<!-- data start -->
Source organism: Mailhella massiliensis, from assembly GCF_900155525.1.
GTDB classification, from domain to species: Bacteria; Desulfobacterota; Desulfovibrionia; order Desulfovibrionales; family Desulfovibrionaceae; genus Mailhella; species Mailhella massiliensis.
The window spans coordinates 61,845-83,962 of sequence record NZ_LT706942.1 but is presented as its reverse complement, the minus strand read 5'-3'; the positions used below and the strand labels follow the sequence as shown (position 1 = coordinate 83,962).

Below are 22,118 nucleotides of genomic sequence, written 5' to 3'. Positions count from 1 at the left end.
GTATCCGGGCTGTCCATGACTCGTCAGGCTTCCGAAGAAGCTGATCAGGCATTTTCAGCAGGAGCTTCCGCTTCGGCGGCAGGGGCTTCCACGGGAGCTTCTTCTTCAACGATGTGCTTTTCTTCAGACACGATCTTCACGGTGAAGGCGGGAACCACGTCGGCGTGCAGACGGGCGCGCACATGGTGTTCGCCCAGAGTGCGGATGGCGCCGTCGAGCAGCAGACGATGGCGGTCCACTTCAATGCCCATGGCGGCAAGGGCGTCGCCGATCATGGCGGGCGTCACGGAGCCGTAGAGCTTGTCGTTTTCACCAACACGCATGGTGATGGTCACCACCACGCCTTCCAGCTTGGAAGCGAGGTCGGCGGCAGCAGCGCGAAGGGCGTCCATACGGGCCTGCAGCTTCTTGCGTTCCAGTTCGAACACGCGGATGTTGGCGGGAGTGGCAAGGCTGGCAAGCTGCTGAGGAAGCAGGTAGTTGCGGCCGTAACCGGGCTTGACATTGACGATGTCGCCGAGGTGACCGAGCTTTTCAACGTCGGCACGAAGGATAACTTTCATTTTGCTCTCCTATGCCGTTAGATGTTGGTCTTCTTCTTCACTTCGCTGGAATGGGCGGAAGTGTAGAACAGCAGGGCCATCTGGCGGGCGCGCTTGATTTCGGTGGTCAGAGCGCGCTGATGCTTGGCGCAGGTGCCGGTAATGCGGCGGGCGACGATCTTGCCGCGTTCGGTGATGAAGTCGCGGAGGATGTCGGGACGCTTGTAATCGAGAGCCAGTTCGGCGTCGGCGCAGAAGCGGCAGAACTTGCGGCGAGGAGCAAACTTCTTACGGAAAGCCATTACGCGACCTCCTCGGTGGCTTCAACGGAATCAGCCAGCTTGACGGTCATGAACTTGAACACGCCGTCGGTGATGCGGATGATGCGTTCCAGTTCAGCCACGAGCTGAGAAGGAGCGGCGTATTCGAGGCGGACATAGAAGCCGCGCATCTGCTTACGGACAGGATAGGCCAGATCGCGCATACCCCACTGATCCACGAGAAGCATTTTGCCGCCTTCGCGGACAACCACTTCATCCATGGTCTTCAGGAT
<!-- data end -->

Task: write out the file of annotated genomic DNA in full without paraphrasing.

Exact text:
Source organism: Mailhella massiliensis, from assembly GCF_900155525.1.
GTDB classification, from domain to species: Bacteria; Desulfobacterota; Desulfovibrionia; order Desulfovibrionales; family Desulfovibrionaceae; genus Mailhella; species Mailhella massiliensis.
The window spans coordinates 61,845-83,962 of sequence record NZ_LT706942.1 but is presented as its reverse complement, the minus strand read 5'-3'; the positions used below and the strand labels follow the sequence as shown (position 1 = coordinate 83,962).

Below are 22,118 nucleotides of genomic sequence, written 5' to 3'. Positions count from 1 at the left end.
GTATCCGGGCTGTCCATGACTCGTCAGGCTTCCGAAGAAGCTGATCAGGCATTTTCAGCAGGAGCTTCCGCTTCGGCGGCAGGGGCTTCCACGGGAGCTTCTTCTTCAACGATGTGCTTTTCTTCAGACACGATCTTCACGGTGAAGGCGGGAACCACGTCGGCGTGCAGACGGGCGCGCACATGGTGTTCGCCCAGAGTGCGGATGGCGCCGTCGAGCAGCAGACGATGGCGGTCCACTTCAATGCCCATGGCGGCAAGGGCGTCGCCGATCATGGCGGGCGTCACGGAGCCGTAGAGCTTGTCGTTTTCACCAACACGCATGGTGATGGTCACCACCACGCCTTCCAGCTTGGAAGCGAGGTCGGCGGCAGCAGCGCGAAGGGCGTCCATACGGGCCTGCAGCTTCTTGCGTTCCAGTTCGAACACGCGGATGTTGGCGGGAGTGGCAAGGCTGGCAAGCTGCTGAGGAAGCAGGTAGTTGCGGCCGTAACCGGGCTTGACATTGACGATGTCGCCGAGGTGACCGAGCTTTTCAACGTCGGCACGAAGGATAACTTTCATTTTGCTCTCCTATGCCGTTAGATGTTGGTCTTCTTCTTCACTTCGCTGGAATGGGCGGAAGTGTAGAACAGCAGGGCCATCTGGCGGGCGCGCTTGATTTCGGTGGTCAGAGCGCGCTGATGCTTGGCGCAGGTGCCGGTAATGCGGCGGGCGACGATCTTGCCGCGTTCGGTGATGAAGTCGCGGAGGATGTCGGGACGCTTGTAATCGAGAGCCAGTTCGGCGTCGGCGCAGAAGCGGCAGAACTTGCGGCGAGGAGCAAACTTCTTACGGAAAGCCATTACGCGACCTCCTCGGTGGCTTCAACGGAATCAGCCAGCTTGACGGTCATGAACTTGAACACGCCGTCGGTGATGCGGATGATGCGTTCCAGTTCAGCCACGAGCTGAGAAGGAGCGGCGTATTCGAGGCGGACATAGAAGCCGCGCATCTGCTTACGGACAGGATAGGCCAGATCGCGCATACCCCACTGATCCACGAGAAGCATTTTGCCGCCTTCGCGGACAACCACTTCATCCATGGTCTTCAGGAT